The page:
Saturday, March 17, 2007

Economic growth is necessary but not sufficient

The International Monetary Fund (IMF) had a delegation visit El Salvador last week, and at the end of the visit, it issued a press release. Here are some excerpts:

The Salvadoran economy has strengthened during the last year, with output growth of 4¼ percent in 2006. Inflation rose to 5 percent, reflecting a sharp mid-year increase in the prices of petroleum products. Robust growth in nontraditional exports and remittances offset a decline in maquila exports, a higher oil import bill, and rising capital goods imports, thus maintaining the current account deficit at 4¾ percent of GDP.

The outlook for 2007 is favorable, with growth expected to be supported by investment and non-traditional exports. Lower oil prices should help bring along a reduction in inflation. The external current account deficit would be stable, with a reduction in the oil import bill compensating higher imports of investment goods.

The mission concurred with the authorities that a core challenge is sustaining a high rate of economic growth over the medium term and bringing about a marked reduction in poverty, while concurrently enhancing the economy's resilience to shocks. To achieve these objectives, the Salvadoran authorities are appropriately focusing on strengthening public finances and the financial system, boosting El Salvador's integration in the global economy, and promoting innovative social programs.

The mission commended the authorities for the steps taken in 2006 in line with this medium-term strategy, including the important efforts made to enhance tax administration and focus subsidies on the most vulnerable segments of the population. The mission pointed out that the current favorable economic conditions provided an ideal environment to make further progress in implementing this strategy.

The mission welcomed the authorities' intention to achieve a primary surplus of public finances in 2007, thanks to a further expansion of the tax base, focus of subsidies, and strengthened tax administration. It stressed the need to build on this progress in coming years, with a view to continue putting public debt on a firm downward path and increasing the scope for a fiscal policy response in the event of adverse external shocks.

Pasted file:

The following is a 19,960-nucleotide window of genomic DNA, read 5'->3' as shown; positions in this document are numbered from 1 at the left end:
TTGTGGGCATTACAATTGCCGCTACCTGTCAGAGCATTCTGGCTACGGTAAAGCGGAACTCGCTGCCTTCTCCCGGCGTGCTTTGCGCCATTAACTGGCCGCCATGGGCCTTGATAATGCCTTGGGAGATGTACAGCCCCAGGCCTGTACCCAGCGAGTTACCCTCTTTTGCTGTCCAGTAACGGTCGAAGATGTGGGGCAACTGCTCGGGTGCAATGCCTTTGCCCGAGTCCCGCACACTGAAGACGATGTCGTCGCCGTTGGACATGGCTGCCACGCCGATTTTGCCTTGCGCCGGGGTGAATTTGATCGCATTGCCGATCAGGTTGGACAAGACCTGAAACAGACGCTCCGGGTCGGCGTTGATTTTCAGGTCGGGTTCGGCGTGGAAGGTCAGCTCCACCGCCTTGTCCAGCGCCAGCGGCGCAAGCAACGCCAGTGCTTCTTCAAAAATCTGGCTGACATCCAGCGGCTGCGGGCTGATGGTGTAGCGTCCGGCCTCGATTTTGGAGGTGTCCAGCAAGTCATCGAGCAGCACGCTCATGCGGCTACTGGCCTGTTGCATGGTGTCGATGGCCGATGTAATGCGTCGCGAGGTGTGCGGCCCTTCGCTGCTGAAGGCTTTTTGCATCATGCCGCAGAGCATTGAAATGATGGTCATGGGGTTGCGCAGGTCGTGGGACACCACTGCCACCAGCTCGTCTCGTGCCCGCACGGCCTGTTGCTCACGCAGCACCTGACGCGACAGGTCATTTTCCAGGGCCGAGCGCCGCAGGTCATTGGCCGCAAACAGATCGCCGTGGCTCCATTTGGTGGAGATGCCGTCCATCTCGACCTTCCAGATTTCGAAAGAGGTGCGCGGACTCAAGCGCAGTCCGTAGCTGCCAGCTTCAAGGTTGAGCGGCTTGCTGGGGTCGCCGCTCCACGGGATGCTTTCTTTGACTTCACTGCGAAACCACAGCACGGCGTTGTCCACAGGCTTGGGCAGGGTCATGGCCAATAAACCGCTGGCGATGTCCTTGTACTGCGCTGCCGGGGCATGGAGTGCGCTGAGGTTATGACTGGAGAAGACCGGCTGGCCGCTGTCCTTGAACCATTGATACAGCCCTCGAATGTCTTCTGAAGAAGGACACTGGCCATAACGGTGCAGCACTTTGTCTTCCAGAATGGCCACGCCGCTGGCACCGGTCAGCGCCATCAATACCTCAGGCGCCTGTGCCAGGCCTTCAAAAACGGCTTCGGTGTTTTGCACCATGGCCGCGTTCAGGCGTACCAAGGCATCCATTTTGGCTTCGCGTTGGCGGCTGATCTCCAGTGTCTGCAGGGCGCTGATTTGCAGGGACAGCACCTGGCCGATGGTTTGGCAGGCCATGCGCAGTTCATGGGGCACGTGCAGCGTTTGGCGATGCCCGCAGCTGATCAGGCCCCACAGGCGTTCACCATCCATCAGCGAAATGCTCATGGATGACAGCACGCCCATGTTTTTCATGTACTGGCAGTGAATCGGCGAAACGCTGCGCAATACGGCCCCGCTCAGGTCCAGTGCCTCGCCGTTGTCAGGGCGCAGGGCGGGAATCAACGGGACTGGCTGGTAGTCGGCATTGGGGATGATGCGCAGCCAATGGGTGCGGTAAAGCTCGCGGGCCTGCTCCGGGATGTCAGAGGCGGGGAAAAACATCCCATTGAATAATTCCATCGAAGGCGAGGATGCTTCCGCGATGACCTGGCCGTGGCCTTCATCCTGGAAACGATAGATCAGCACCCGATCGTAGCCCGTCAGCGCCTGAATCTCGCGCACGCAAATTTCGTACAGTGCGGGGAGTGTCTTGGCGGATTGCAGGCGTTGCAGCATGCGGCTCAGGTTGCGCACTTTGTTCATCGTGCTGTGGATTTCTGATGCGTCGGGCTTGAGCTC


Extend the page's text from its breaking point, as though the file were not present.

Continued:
The authorities' efforts to reduce poverty are highly welcome. In this context, the mission noted the important benefits that could accrue from the projects to be financed from the Millennium Challenge Account and pending loans from multilateral development banks. The mission discussed the potential for boosting private investment and the government's plans to boost infrastructure and human capital, reduce red tape, tackle crime, and create new trade opportunities. It also stressed the importance of pressing ahead with steps to enhance the regulation and supervision of the financial system.
The IMF can report on macro-economic figures, but there are micro-economic figures, the finances of individual Salvadoran families, about which we need to know more. For example:

  • How did the distribution of wealth in the country change in the past year? Did the disparity between rich and poor grow or diminish?
  • How did wages change in the economy? If inflation was 5%, how did real household income vary?
  • How much of the economic energy in the country is generated by the remittances from Salvadorans who have left the country?
  • How has the size of the middle class in El Salvador changed?
  • How did the percentage of Salvadorans living on less than $1 per day change? $2 per day?
  • What sectors of the economy generated this economic growth?
Growth in the Salvadoran economy is a good thing. The economy must grow in order to be able to provide jobs and to be able to support programs to reduce poverty. But just knowing that the economy grew is not enough, one needs to know who this growth benefited and whether it is providing a sound base for future economic security for the entire country.

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